A request was made for a Post Office, requiring a formal name for the community. The name Marshallberg was chosen in honor of Matt Marshall who for several years had been running the mailboat that served the community. In 1875 the Star of Bethlehem Church was built and in 1887 Dr. W. Q. A. Graham started serving as pastor. From this, the Graham Academy was established as a facility of higher education to serve the area. During the years from 1888 to 1889, the Academy and later the institution under the direction of Dr. Graham, became one of the most popular schools in eastern North Carolina. Students from the eastern part of the county, as well as many from without the county, kept the classes filled to capacity.

At the turn of the century, Marshallberg was a point for cooking and packing hard crabs, tomatoes, and other food items. Around 1910, a boat building facility was established by Mildon Willis at the head of Sleepy Creek near his home. This was later to become Mildon W. Willis and Sons and moved to Deep Hole Point and continued to operate until the late 1990's. This was the beginning of a boat building industry that has continued for almost 100 years on Marshallberg. Craftsmen like Mr. Mildon and his two sons, Grayer and Kenneth, Ray Davis and his grandson Gary, Gerald Davis, Myron and Buddy Harris, and Keith Willis, all built boats for many purposes; Core Sound skiffs, Core Sound work boats, offshore party boats, pleasure yachts, and even small electric powered lake boats by Budsin Wood Craft.

During the period of the late 30's and mid 40's, Marshallberg was home to three seafood dealers buying and selling soft crabs, hard crabs, shrimp, clams and oysters. There also were seven grocery stores, one housing the Post Office, a theater and a boarding house. During the 50's, a restaurant opened at the south end of Marshallberg road. During this period, the community fielded baseball teams in the Tidewater League and the Saltwater League. The community has produced 5 Ministers, 5 Doctors, numerous school teachers, one World War I casualty, and many Armed Forces personal for World War II.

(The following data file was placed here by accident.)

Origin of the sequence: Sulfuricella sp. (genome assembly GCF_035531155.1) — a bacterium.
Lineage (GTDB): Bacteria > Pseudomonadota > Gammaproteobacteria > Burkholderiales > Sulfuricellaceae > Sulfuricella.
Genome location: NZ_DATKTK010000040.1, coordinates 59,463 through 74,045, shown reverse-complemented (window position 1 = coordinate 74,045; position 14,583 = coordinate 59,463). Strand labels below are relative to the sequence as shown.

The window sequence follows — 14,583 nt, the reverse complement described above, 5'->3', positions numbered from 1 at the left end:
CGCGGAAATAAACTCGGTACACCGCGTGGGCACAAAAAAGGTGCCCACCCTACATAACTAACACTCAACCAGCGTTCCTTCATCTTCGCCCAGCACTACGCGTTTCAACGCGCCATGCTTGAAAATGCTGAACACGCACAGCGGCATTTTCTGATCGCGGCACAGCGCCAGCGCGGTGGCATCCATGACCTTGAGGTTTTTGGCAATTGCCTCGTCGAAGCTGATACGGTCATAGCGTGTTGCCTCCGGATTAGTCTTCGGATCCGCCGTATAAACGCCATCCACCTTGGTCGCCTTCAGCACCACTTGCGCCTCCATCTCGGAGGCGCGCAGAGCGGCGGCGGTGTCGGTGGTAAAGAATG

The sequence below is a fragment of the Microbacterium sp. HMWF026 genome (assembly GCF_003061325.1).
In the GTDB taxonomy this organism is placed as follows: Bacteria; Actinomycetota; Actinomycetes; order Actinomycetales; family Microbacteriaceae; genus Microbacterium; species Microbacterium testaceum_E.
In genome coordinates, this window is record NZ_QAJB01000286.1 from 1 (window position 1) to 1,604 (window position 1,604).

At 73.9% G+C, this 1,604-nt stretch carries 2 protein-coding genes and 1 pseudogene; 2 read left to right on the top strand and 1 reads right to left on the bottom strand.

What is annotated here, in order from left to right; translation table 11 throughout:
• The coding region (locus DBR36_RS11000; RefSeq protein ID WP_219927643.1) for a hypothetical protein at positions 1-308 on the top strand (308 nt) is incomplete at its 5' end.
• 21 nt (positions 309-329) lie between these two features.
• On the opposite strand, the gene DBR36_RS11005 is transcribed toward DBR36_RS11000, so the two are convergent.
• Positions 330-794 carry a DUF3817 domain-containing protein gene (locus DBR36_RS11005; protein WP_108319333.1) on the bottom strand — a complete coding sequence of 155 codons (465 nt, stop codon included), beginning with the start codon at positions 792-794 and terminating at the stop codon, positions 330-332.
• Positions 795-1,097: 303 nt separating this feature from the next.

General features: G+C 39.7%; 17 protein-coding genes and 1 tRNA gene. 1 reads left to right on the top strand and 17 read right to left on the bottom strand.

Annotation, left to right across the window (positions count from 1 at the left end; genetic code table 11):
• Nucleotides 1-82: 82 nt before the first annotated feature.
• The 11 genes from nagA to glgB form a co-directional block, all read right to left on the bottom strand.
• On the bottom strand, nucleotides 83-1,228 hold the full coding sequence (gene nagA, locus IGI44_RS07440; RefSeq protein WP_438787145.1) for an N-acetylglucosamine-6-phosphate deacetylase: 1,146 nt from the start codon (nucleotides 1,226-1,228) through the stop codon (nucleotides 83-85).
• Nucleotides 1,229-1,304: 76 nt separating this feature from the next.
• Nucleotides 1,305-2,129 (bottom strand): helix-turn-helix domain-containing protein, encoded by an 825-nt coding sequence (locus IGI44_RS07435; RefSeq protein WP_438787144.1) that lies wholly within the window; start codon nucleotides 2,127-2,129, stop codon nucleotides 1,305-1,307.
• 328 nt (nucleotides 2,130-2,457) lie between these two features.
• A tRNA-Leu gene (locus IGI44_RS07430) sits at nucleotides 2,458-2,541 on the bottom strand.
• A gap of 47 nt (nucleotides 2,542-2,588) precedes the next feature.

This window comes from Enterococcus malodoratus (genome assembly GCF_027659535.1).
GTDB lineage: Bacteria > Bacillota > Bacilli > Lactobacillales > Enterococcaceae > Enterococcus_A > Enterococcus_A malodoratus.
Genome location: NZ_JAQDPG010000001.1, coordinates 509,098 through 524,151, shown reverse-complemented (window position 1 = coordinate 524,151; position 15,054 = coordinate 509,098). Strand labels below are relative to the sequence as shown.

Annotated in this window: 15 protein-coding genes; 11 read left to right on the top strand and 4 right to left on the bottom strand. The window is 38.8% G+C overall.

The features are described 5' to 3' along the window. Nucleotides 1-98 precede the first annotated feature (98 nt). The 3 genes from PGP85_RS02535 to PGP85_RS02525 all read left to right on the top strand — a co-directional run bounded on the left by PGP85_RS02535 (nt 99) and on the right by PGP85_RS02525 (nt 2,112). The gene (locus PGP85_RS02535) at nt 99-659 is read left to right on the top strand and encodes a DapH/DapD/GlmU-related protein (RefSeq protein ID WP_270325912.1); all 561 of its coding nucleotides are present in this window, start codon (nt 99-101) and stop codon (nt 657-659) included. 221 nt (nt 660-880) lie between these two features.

During 1956, a harbor of refuge was dredged behind Deep Hole Point and the spoils were pumped into creeks along the south waterfront of the community, drastically changing the shoreline. Where there were once sandbars along the shore with creeks between there and the mainland, now the waters of the Straits wash on the mainland. All but one of the grocery stores have closed, the theater has been torn down, and the restaurant is gone. The elementary school that once housed six grades was consolidated with the Smyrna Middle School and the building converted to a Community Center and later torn down and replaced with a Fire Station. The two original churches were torn down and replaced with more modern structures. The Post Office will shortly be moved to a more modern facility that is yet to be built.


Sources: Kith And Kin of Eastern Carteret County by Rebecca W. Sanders and Thelma Pake Simpson
Carteret County Records; Carteret County Courthouse;
Down East In Carteret by F.C. Salisbury;
Relatives, Friends and Personal Knowledge

Down East Community Tour
Core Sound Waterfowl Museum